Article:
Don't Take Product Liability Risks For Granted

April 1, 2016

book cropped 2Product liability risk is one of the most serious issues facing manufacturers today.  Failure to mitigate or transfer product liability risk can result in massive law suits (including class actions), investigations, recalls and fines.  Companies that fail to consider product liability risk when manufacturing products may be forced to close their doors if they fail to address the seriousness of product liability litigation, especially in the US.   This is especially true for companies that not only manufacture products but design products as well.  When designing products, manufacturing companies need to be very detailed to avoid product liability litigation in the United States.

Product planning is a very detailed process involving many departments and in some cases divisions of a company.  How a company plans the design and manufacturing of products will dictate its ability to adequately defend itself from product liability law suits and government investigations and potential recalls. It will also determine whether a company can protect itself from class actions as well as determine how the company is able to protect its brand or reputation in case of litigation and media scrutiny.

As part of an overall plan to reduce risks of product liability litigation as well as class actions and government investigations raised by CPSC or FTC concerns, I recommend manufacturing companies develop a detailed design risk program or “DRP.” Such processes can minimize, reduce, or prevent liability when claims are brought and is part of a good legal risk manaagement (LRM)  program. A checklist should be developed to cover such design risk issues. Checklists are another handy tool to use when looking at processes and procedures to minimize legal liability.  I am a big fan of checklists as checklists can streamline the risk management process if used wisely.

Product planning and design process considerations should normally include the following basic processes:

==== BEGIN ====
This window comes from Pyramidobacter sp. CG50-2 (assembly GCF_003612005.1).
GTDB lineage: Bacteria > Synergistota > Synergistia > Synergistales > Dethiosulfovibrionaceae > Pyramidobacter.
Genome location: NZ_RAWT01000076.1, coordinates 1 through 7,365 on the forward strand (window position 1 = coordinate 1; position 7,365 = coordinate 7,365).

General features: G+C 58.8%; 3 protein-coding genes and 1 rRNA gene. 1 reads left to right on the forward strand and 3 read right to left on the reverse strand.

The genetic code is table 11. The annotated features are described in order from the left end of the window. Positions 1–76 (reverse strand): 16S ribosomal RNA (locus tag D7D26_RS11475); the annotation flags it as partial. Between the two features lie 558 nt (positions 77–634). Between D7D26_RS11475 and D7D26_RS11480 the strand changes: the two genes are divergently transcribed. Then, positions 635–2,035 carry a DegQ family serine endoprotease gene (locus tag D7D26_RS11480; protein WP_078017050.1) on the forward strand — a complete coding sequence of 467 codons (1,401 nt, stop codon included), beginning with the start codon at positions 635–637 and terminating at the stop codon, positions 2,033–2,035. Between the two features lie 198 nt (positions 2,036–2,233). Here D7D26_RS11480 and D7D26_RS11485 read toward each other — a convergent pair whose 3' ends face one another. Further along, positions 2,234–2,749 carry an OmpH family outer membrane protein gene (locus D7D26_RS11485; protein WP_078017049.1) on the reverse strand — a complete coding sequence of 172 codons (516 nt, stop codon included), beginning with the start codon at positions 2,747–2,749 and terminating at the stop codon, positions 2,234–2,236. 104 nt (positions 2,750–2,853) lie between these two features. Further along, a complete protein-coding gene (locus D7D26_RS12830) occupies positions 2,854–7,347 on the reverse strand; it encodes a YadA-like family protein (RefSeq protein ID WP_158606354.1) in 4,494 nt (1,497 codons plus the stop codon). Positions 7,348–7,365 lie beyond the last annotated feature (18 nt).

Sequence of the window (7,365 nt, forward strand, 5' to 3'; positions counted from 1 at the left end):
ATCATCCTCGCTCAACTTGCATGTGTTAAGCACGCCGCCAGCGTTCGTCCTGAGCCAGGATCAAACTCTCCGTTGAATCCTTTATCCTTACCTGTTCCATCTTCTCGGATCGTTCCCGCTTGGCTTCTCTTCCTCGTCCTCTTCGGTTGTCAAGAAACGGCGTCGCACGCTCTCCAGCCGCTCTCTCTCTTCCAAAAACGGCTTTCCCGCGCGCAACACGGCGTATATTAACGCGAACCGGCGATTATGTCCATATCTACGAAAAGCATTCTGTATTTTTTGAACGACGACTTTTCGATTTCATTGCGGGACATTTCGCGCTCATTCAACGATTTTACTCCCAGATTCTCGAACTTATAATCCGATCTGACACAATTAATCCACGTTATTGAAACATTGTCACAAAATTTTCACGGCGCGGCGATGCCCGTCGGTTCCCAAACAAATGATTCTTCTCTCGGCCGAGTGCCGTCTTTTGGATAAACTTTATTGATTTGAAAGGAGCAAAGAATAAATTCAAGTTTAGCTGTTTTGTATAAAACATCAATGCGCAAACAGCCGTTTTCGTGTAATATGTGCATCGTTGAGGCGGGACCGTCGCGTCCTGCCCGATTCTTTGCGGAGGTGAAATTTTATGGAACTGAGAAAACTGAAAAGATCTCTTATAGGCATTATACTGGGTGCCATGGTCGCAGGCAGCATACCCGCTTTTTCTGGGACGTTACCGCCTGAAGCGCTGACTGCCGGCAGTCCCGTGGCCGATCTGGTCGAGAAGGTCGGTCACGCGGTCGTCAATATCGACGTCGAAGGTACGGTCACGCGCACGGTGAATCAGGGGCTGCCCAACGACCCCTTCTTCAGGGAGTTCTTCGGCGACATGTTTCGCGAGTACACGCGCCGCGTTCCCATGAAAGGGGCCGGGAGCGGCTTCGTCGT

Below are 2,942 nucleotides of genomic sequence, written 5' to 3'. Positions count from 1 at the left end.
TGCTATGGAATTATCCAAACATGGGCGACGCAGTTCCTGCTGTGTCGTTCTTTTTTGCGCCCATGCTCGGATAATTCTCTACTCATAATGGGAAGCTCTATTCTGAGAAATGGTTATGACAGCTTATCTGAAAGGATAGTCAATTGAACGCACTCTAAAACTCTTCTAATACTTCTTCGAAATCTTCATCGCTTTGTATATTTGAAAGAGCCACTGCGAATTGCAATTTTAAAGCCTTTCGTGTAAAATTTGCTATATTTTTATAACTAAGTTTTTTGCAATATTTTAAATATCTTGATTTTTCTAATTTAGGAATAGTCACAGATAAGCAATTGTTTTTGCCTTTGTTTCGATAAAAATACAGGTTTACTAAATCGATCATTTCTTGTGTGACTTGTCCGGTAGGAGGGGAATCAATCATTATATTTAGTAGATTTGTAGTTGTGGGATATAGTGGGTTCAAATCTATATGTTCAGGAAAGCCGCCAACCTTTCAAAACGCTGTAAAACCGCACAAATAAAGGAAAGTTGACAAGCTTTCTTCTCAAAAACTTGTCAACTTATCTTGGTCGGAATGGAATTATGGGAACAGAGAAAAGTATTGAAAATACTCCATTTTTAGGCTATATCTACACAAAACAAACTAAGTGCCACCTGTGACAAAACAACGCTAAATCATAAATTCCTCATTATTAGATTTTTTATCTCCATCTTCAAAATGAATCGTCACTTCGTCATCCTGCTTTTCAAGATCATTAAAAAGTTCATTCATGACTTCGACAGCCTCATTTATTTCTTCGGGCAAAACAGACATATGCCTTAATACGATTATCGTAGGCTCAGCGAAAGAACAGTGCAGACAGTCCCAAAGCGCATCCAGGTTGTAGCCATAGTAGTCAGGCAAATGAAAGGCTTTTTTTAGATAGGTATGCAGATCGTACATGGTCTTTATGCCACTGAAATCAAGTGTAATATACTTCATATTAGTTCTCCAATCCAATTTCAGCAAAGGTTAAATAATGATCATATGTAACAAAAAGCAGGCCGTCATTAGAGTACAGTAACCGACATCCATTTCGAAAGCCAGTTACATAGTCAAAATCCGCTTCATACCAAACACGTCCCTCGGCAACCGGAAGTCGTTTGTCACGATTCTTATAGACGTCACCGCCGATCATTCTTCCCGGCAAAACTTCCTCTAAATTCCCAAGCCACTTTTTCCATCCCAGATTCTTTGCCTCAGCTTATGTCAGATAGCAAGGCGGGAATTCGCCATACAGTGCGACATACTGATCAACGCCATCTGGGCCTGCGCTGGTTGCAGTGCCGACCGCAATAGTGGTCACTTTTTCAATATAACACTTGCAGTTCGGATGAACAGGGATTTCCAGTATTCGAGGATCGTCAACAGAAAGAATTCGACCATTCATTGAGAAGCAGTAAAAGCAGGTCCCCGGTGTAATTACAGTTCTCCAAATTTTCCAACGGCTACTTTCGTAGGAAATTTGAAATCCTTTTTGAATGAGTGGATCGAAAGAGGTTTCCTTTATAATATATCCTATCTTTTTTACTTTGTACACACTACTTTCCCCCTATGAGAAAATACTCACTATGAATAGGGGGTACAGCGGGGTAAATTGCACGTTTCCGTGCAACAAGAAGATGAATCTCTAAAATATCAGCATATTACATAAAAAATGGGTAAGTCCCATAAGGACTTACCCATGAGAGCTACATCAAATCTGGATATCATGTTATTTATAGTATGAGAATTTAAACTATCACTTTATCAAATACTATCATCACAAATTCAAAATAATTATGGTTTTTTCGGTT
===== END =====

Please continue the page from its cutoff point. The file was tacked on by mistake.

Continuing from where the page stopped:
• Written procedures for the design program, should include:
    • Design choices—consideration of alternative designs
    • Specifications—definition of specifications used in designing the product
    • Establishment of a design review committee
  • Establishment of written procedures for the development of specifications, which verify that specifications are accurately reflected in the designs.
  • Establishment of procedures for construction and testing and prototypes.
  • During the design: Evaluation and consideration of:
    • Determine types of people likely to be exposed to the product, consider unique risks to these groups
    • Tailor labeling and develop safety features to address the unique risks to the intended users
    • Risks of intended use—test and evaluate to determine what risks are presented if the product is used as intended; reduce these risks through design changes, safety features, and/or labeling .

Of course many more items can be added to the DRP checklist to cover manufacturing concerns and new product development concerns including specifications for new product testing.   However, the above mentioned processes should be implemented at a minimum as part of your LRM process.. Remember, the number of companies forced into bankruptcy due to product liability litigation in the US are legion.  Don’t take product liability risks for granted.

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